Send-off for SA students to Russia
17 October 2014
Pretoria – South African students, who will be departing to Russia to pursue their studies, received a warm send-off in Pretoria on Thursday.
“To tell you the truth I only told my family when everything was done,” said Luvuyo Fuzani.
Fuzani is among the eight South African students who will be departing South Africa next week to study various courses in Russia, through the Russian government scholarship.
Fuzani will be studying a Bachelor’s Degree in Medicine.
He found out about the scholarship through friends who encouraged him to apply.
“I applied in March and they responded around May saying that I’ve been shortlisted. I wound up doing a telephonic interview because I am from the Eastern Cape and the interviews were conducted in Pretoria.
“After the interviews, they told me I was accepted. I was very happy,” he told SAnews at a farewell ceremony hosted by the Department of Higher Education and Training (DHET) on Thursday.
Fuzani completed his Matric in 2007 and studied further through a bursary obtained through the National Department of Health prior to the Russian Scholarship.
“I did a Bachelor’s Degree in medical/clinical practice called a clinical associate. I worked at a hospital because I had to serve my bursary.
“When I arrive in Russia I will study language at a university for a year after which I will do my medical degree,” said Fuzane.
His mother said she cried when she heard the news that he had been selected for the Russian scholarship.
“My mom accepted it though she was crying. She said that it’s a good opportunity and that she understands that I have to leave,” said Fuzeka.
Fuzeka plans to come back home after the five year period. He hopes to specialise and become a paediatric cardiologist. “I’d love to become one,” he said.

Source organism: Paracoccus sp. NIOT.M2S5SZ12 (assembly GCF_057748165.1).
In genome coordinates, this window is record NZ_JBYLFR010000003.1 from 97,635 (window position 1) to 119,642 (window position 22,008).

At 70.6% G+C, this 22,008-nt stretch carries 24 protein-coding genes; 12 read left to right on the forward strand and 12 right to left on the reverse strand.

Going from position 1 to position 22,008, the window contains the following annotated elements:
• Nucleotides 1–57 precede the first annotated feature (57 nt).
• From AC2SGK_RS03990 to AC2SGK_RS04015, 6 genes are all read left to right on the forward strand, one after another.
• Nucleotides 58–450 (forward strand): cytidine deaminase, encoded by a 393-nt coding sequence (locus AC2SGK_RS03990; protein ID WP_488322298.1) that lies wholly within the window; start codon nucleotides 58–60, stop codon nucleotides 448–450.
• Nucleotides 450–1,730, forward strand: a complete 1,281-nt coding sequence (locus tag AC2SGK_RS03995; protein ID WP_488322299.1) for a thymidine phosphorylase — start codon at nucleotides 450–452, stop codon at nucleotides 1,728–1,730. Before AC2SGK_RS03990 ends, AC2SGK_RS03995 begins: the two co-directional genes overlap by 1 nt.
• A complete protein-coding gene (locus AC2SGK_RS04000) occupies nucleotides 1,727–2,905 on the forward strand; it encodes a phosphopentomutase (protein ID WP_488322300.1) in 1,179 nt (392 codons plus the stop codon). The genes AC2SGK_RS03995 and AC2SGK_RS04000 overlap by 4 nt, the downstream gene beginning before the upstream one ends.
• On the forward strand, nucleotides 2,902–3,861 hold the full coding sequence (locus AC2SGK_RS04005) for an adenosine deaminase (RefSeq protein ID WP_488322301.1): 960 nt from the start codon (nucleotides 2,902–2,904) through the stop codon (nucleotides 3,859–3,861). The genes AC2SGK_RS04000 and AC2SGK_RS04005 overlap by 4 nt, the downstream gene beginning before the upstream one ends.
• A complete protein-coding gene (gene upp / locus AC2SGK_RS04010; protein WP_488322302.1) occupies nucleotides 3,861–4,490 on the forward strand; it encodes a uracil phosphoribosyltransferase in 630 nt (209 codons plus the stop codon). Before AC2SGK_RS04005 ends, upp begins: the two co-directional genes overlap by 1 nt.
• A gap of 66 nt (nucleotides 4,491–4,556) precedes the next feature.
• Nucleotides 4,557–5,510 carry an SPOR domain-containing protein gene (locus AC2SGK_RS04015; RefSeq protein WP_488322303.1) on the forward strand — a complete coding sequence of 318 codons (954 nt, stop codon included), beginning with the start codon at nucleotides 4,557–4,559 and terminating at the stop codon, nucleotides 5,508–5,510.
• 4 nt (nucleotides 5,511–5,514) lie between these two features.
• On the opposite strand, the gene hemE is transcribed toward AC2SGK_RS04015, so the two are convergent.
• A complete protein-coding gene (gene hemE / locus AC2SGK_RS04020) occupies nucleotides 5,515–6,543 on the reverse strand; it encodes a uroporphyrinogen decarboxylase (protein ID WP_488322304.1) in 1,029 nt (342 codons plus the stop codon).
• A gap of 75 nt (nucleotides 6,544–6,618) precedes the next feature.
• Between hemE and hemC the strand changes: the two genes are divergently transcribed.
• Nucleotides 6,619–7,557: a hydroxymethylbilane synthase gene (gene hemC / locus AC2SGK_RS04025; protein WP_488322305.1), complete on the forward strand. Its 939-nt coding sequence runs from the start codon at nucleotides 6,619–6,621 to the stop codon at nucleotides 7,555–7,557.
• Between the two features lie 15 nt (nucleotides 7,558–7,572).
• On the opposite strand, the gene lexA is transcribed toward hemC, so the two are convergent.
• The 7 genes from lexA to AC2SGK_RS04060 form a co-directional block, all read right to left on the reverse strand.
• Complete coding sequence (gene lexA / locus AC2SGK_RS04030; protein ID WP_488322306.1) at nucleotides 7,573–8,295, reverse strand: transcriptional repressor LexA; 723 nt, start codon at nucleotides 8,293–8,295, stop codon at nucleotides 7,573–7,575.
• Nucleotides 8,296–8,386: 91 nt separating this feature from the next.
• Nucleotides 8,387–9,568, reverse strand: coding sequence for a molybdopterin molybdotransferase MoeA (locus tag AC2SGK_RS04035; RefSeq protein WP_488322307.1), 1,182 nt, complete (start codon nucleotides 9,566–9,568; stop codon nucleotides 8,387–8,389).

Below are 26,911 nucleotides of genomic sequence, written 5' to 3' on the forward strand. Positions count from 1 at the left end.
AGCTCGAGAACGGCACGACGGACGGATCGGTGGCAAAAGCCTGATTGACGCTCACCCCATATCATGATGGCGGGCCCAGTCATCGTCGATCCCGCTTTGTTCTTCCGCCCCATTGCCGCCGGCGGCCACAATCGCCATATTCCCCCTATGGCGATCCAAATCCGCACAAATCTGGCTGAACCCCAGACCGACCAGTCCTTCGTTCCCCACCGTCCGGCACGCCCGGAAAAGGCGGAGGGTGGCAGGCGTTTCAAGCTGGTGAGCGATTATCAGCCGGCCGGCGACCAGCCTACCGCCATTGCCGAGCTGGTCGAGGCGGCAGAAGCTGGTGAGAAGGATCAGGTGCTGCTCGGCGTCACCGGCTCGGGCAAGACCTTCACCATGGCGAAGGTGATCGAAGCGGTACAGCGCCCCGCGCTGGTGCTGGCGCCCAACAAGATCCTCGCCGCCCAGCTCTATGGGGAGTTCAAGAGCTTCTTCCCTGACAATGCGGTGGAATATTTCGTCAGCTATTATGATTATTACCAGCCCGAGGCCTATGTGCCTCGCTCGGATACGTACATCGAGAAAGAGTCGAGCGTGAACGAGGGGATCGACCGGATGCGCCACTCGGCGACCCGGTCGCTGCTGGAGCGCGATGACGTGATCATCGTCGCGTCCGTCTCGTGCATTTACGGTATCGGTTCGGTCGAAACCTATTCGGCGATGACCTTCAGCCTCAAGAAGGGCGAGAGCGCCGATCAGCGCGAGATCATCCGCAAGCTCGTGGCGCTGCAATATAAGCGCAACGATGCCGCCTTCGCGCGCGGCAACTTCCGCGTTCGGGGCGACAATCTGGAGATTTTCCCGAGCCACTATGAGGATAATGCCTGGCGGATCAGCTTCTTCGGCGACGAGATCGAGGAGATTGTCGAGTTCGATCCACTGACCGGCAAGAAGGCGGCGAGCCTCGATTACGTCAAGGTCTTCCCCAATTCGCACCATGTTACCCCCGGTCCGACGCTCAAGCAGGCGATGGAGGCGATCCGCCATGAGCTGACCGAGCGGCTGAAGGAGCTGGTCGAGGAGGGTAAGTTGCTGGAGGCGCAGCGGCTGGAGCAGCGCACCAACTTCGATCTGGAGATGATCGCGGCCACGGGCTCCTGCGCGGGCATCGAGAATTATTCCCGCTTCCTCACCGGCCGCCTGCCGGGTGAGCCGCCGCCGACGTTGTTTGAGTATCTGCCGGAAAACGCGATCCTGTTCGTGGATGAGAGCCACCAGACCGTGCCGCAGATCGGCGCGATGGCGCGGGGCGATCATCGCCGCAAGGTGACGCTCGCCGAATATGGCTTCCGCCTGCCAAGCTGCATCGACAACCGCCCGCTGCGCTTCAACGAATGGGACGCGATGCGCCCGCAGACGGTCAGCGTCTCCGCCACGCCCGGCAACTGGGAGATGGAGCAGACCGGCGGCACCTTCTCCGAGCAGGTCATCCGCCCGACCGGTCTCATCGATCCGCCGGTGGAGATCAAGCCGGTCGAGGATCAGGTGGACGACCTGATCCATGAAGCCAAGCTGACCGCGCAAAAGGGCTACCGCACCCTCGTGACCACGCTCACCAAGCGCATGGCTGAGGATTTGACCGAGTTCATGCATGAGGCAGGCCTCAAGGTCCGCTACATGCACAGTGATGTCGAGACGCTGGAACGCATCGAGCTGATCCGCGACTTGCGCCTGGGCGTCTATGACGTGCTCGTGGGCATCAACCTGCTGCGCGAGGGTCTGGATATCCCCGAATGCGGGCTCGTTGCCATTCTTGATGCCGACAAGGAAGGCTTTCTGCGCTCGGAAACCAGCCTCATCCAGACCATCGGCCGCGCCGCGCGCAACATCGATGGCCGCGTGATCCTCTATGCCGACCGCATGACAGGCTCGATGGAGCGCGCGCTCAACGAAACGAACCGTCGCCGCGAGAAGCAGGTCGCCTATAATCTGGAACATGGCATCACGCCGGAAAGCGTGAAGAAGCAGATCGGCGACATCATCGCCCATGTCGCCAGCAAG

Russian Councillor Counsellor Boris Sokolov wished the students well ahead of their trip, saying that the scholarship will strengthen relations between South Africa and Russia.
“I’m sure that when they return home as trained specialists, they will contribute to the well-being and prosperity of South Africa. They will remain good friends of our country and relations between our countries will become more enhanced. I want to wish you good luck and good marks during your studies,” he said at the ceremony.
Higher Education Deputy Minister Mduduzi Manana said the South African government appreciates the scholarships that are awarded to South Africans annually.
“We hope to increase the number of students who are able to take up this exciting opportunity. We value the opportunities accorded to our young people to help them broaden their knowledge and skills which will enable them to return home and make a valuable contribution to our economy and society,” he explained.
The bursaries awarded are for undergraduate and post graduate degrees in the fields of Medical Biochemistry, Nuclear Physics, Chemical Technology and Applied Informatics across various Russian universities.
Eighteen-year old Karen Naicker is also among those heading to Russia next week.
“I’m a bit nervous to say the least. The thing is that it’s a good opportunity, I think that it will be worth the while,” said Naicker of her upcoming trip.
She is due to study medicine, but like Fuzani and others will first study the Russian language before embarking on her medical studies.
She admits that she will miss her family and friends dearly but that technological advancements like Skype will help.
“I will be able to stay in touch with my family in Durban,” she said.
Having studied Maths, Science and Biology in high school, she said her parents were proud of her achievements.
“They told me that they are proud of me, that I got the opportunity [to go study in Russia]. I am really blessed by God,” she said.
Deputy Minister Masina -- who also wished the students well -- said exchange and cooperation programmes are essential to expose students to best educational experiences and practises.
“These engagements help to build and strengthen our relationships with partner countries like Russia. Learning about foreign cultures and languages builds bridges,” he said.
The department has been sending students to study in Russia since 2012 with this year’s number being the largest at 13, of which five are already in Russia.
The scholarship is awarded as a partnership between the Russian and South African governments.
“My department is augmenting the scholarship provided by the Russian government. We also appreciate the commitment from the South African Nuclear Energy Corporation (Necsa) to provide support for two of their employees who are going to Russia,” explained the Deputy Minister.
The Deputy Minister also expressed concern that currently the country does not produce enough PhDs. “This is a challenge as high level skills are needed for the advancement of knowledge,” said the Deputy Minister. – SAnews.gov.za